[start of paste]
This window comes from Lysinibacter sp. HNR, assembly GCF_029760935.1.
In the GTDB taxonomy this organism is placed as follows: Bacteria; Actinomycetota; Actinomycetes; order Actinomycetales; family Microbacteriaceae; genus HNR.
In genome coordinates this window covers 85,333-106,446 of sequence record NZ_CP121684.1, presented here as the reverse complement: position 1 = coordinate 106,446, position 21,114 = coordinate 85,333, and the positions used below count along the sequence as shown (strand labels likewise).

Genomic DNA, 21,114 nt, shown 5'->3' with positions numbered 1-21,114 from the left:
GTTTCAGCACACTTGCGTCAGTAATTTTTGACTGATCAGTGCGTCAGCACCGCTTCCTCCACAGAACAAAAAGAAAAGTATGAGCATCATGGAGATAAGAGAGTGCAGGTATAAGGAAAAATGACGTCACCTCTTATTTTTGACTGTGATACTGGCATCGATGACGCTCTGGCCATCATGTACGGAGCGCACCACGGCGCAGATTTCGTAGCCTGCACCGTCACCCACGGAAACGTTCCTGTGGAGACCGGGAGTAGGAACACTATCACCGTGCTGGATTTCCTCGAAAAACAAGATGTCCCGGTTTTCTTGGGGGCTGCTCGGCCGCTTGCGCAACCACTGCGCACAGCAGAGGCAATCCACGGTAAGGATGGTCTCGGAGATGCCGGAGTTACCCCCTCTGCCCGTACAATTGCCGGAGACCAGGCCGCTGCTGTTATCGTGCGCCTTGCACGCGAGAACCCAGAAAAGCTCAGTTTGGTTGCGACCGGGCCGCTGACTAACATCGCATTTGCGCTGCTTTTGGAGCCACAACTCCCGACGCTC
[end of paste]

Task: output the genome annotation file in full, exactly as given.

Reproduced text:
This window comes from Lysinibacter sp. HNR, assembly GCF_029760935.1.
In the GTDB taxonomy this organism is placed as follows: Bacteria; Actinomycetota; Actinomycetes; order Actinomycetales; family Microbacteriaceae; genus HNR.
In genome coordinates this window covers 85,333-106,446 of sequence record NZ_CP121684.1, presented here as the reverse complement: position 1 = coordinate 106,446, position 21,114 = coordinate 85,333, and the positions used below count along the sequence as shown (strand labels likewise).

Genomic DNA, 21,114 nt, shown 5'->3' with positions numbered 1-21,114 from the left:
GTTTCAGCACACTTGCGTCAGTAATTTTTGACTGATCAGTGCGTCAGCACCGCTTCCTCCACAGAACAAAAAGAAAAGTATGAGCATCATGGAGATAAGAGAGTGCAGGTATAAGGAAAAATGACGTCACCTCTTATTTTTGACTGTGATACTGGCATCGATGACGCTCTGGCCATCATGTACGGAGCGCACCACGGCGCAGATTTCGTAGCCTGCACCGTCACCCACGGAAACGTTCCTGTGGAGACCGGGAGTAGGAACACTATCACCGTGCTGGATTTCCTCGAAAAACAAGATGTCCCGGTTTTCTTGGGGGCTGCTCGGCCGCTTGCGCAACCACTGCGCACAGCAGAGGCAATCCACGGTAAGGATGGTCTCGGAGATGCCGGAGTTACCCCCTCTGCCCGTACAATTGCCGGAGACCAGGCCGCTGCTGTTATCGTGCGCCTTGCACGCGAGAACCCAGAAAAGCTCAGTTTGGTTGCGACCGGGCCGCTGACTAACATCGCATTTGCGCTGCTTTTGGAGCCACAACTCCCGACGCTC